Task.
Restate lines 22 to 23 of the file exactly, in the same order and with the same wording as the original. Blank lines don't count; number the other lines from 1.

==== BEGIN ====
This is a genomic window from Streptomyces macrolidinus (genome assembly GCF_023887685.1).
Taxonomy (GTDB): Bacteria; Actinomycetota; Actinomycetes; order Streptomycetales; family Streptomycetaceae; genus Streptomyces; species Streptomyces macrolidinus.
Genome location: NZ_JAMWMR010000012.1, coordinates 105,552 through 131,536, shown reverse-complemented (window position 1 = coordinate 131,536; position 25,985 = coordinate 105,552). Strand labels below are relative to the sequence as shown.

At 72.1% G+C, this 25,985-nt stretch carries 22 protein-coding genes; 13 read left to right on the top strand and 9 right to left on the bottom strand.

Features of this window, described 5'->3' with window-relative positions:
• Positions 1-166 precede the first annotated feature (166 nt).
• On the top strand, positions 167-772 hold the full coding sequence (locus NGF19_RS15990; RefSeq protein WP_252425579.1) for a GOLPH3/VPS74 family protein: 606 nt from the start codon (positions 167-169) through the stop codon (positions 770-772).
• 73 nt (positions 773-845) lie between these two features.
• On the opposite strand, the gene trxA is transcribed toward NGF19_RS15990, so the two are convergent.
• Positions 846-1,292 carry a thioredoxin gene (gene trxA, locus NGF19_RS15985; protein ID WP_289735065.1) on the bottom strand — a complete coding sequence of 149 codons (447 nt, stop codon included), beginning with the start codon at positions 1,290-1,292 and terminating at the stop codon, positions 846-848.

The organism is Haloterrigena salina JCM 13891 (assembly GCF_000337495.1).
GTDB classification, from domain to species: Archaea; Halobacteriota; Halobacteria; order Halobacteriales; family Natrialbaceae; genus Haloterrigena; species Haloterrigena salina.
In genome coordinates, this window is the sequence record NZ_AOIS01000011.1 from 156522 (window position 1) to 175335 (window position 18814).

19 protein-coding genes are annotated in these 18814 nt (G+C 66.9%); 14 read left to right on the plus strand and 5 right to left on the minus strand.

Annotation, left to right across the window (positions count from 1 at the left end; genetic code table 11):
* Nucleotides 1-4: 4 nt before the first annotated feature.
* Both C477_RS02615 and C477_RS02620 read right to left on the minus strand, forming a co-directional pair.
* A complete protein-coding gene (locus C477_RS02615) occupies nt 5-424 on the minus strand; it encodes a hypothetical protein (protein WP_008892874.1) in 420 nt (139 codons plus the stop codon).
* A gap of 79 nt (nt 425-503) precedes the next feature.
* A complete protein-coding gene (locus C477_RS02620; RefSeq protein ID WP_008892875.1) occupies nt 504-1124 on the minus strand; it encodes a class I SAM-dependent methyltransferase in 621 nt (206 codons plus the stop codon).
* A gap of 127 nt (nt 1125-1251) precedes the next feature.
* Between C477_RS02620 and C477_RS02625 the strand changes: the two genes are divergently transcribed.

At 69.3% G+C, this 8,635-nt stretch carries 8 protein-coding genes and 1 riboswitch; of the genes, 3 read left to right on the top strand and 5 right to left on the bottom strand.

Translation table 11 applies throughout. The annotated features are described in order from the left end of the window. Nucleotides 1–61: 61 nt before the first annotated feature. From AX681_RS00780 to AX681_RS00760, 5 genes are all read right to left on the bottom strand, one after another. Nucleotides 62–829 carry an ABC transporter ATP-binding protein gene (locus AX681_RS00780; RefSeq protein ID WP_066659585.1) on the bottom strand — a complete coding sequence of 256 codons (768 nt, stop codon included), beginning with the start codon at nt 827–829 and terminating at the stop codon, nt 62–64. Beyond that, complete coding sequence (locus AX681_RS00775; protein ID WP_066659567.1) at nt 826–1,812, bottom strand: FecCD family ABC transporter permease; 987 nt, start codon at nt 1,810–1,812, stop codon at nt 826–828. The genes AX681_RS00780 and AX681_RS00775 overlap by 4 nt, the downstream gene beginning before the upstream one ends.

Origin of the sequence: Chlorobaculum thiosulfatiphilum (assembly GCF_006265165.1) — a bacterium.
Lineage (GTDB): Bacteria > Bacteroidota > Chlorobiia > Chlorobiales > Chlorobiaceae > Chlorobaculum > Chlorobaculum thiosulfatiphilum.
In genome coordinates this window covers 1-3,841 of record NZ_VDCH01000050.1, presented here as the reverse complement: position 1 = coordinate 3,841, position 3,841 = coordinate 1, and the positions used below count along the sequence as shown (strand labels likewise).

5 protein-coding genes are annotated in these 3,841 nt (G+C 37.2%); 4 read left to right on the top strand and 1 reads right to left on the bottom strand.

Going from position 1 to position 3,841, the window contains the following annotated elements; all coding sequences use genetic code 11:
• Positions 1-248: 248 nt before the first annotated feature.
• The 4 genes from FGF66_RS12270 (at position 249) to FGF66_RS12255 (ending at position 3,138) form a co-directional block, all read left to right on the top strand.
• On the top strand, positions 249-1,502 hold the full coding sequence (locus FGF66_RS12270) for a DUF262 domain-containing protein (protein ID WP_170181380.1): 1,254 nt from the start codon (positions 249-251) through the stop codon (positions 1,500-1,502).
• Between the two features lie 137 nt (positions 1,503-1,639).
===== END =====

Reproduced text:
* Between C477_RS02620 and C477_RS02625 the strand changes: the two genes are divergently transcribed.

At 69.3% G+C, this 8,635-nt stretch carries 8 protein-coding genes and 1 riboswitch; of the genes, 3 read left to right on the top strand and 5 right to left on the bottom strand.